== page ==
STOMU YAMASH’TA & EAST WIND
Stockholm 1974 [no label, 1CD]
Live in Stockholm, Sweden, Sept 28, 1974.
Imagine a Japanese in London playing progressive rock? Stomu Yamash’ta was more than that. He was an innovator as well. This show from 1974 is a rare recording of a lost period. His albums of the time, 1973’s influential Freedom Is Frightening, remains unissued on CD. So is the One By One LP with his East Wind band from 1974. This show in Sweden captures that period with East Wind.
This is what Progarchives.com has to say about Stomu: “Yamash’ta is probably best known nowadays as the leader of the supergroup GO with Stevie Winwood, Al Dimeola, Klaus Schulz and Michael Shrieve for three albums and related performances.
“However, prior to forming GO, he played not a small part in nurturing musicians who were subsequently better known for playing in important ’70s UK jazz rock groups, e.g. Brand X and Isotope – this is worth expanding since this aspect of his work is often neglected on the web. Yamash’ta attracted musicians such as Morris Pert and Gary Boyle (previous known for working with Brian Auger) to his “Red Buddah Theatre” project/recording (one of the few albums available on CD) and then on several later recordings. Morris Pert with that other future Brand X player Peter Robinson recorded first as Suntreader.”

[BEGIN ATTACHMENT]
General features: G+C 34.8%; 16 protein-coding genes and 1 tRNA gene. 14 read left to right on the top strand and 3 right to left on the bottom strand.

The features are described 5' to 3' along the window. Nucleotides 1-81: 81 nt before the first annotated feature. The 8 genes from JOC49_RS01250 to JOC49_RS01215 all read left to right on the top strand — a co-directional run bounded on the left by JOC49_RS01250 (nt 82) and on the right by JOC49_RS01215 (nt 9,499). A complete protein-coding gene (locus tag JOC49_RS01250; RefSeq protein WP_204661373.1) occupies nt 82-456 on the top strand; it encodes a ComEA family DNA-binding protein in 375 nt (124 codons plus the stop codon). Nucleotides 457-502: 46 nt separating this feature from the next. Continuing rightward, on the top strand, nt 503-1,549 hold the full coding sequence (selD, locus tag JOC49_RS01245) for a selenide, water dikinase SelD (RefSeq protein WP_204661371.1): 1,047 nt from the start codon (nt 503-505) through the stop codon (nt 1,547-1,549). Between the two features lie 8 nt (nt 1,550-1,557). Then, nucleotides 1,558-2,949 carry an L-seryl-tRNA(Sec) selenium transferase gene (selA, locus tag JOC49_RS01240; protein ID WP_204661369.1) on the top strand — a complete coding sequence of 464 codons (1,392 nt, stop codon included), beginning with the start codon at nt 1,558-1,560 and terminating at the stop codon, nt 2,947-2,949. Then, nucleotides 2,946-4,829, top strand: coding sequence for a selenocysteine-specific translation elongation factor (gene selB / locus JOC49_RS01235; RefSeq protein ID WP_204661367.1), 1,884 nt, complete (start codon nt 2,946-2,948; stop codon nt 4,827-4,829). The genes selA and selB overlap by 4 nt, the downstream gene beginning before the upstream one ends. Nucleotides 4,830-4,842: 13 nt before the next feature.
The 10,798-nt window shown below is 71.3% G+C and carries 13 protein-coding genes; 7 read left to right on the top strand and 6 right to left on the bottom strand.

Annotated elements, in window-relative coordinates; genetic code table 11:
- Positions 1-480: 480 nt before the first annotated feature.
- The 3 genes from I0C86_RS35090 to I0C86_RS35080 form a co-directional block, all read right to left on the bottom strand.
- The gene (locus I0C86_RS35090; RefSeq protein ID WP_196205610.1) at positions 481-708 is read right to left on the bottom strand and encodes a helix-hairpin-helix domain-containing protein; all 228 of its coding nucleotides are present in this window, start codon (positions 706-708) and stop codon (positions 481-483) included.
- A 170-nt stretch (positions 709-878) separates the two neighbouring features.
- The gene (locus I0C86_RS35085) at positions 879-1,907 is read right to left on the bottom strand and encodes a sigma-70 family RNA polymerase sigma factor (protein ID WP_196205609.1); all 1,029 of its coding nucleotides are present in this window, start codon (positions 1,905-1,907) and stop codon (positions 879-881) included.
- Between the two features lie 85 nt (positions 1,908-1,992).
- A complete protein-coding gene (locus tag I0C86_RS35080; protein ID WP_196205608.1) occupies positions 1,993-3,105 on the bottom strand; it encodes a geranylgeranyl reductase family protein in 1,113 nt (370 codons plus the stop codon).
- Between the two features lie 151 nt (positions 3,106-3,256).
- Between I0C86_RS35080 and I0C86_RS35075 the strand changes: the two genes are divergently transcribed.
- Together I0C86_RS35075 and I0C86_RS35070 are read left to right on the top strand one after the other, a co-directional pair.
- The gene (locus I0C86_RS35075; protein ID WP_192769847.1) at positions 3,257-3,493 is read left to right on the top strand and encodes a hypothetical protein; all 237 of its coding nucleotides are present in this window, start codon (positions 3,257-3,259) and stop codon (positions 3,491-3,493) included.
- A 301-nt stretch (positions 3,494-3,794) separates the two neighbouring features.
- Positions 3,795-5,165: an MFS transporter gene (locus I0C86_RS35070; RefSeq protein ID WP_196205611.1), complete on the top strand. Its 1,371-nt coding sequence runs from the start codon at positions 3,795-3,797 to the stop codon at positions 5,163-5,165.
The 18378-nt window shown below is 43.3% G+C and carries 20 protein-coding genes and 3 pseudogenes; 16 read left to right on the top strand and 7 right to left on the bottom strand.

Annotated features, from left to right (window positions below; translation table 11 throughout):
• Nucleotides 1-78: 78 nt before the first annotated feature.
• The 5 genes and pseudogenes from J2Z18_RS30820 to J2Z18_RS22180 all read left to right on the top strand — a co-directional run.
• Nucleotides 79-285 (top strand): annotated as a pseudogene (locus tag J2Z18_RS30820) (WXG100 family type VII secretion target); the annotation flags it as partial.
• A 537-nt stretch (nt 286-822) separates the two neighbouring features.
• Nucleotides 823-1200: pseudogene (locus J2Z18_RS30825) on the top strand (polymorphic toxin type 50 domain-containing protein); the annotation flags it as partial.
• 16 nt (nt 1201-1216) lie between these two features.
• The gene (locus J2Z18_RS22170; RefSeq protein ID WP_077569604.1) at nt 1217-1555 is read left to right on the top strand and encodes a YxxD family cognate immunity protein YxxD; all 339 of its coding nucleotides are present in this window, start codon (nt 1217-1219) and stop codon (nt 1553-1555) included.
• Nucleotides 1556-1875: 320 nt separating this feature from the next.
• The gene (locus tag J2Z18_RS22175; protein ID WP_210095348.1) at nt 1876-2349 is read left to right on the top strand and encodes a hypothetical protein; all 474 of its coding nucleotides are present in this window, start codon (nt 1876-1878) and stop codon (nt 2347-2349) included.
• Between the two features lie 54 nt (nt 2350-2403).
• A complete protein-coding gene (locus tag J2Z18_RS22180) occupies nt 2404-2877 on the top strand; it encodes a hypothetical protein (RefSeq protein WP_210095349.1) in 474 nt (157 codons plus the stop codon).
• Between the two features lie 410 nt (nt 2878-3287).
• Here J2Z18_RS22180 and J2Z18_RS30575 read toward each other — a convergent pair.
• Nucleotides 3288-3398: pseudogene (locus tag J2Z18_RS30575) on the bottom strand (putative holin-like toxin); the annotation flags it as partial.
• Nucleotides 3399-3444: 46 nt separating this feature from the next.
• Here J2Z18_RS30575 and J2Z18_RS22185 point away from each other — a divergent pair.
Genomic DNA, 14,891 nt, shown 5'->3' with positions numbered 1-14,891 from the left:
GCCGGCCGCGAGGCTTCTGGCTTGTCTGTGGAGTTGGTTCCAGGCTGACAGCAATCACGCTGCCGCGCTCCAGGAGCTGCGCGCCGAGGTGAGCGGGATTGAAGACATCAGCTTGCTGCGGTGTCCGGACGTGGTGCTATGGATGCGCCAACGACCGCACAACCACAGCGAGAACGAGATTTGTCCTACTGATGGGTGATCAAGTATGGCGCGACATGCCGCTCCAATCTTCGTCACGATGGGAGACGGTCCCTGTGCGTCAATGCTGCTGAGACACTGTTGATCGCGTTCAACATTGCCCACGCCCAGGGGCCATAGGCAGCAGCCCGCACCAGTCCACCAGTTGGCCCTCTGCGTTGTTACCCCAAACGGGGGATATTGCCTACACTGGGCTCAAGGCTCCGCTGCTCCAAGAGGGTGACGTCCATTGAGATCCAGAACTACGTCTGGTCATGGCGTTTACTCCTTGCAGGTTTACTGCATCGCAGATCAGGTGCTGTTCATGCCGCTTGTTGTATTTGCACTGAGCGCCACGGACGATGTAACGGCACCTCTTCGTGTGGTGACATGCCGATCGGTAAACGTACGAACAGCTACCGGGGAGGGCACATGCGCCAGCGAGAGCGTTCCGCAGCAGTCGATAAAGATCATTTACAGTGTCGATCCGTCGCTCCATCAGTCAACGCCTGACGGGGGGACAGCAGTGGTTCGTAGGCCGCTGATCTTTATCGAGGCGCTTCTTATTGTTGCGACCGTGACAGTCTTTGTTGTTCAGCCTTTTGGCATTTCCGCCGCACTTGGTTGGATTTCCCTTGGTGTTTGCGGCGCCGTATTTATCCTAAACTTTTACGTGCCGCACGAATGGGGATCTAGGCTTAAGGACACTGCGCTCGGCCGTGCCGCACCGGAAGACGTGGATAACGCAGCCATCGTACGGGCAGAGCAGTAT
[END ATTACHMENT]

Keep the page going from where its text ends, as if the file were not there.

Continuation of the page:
Others in Yamash’ta’s circle included ex-Soft Machine Hugh Hopper who together with Gary Boyle contributed to Freedom Is Frightening released around July 1973. The band did one live gig at London’s Roundhouse in December. Then it was back to the studios in January 1974 to record One By One.
This East Wind show in Sweden in September was presumably to promote One By One. The band by this time only had Brian Gascoigne of the original studio lineup. It’s not clear who is doing the vocals on Tk 1. In fact if there is a knowledgeable reader who can help identify the tracks, please email us. We think it’s probably tracks from Freedom Is Frightening or One By One.
The music itself seems to herald Yamash’ta’s next phase – the Latin-y rhythm and style of GO. The guitarist sometimes sounds like Santana. Listen to Tk 4.
Yamash’ta was one of the most high-profile Asians in the west’s rock music scene. He even wrote music for the soundtrack to Ken Russell’s The Devils. He attracted many of the big names to play with him and showed how east and west could blend.
After leaving the scene in 1980, Yamash’ta retreated to a Buddhist temple in Kyoto. He still records “space music” from time to time.
This concert is taken from an FM recording. It’s in excellent quality. Isn’t it sad that the only available music from this period of Stomu Yamash’ta’s career is an old FM recording? To share his original albums as digital downloads is criminal but whoever owns the copyright is unwilling to release it.
- Professor Red
Thanks to propylaen for sharing the lossless tracks on the internet.
Click here to download the tracks.
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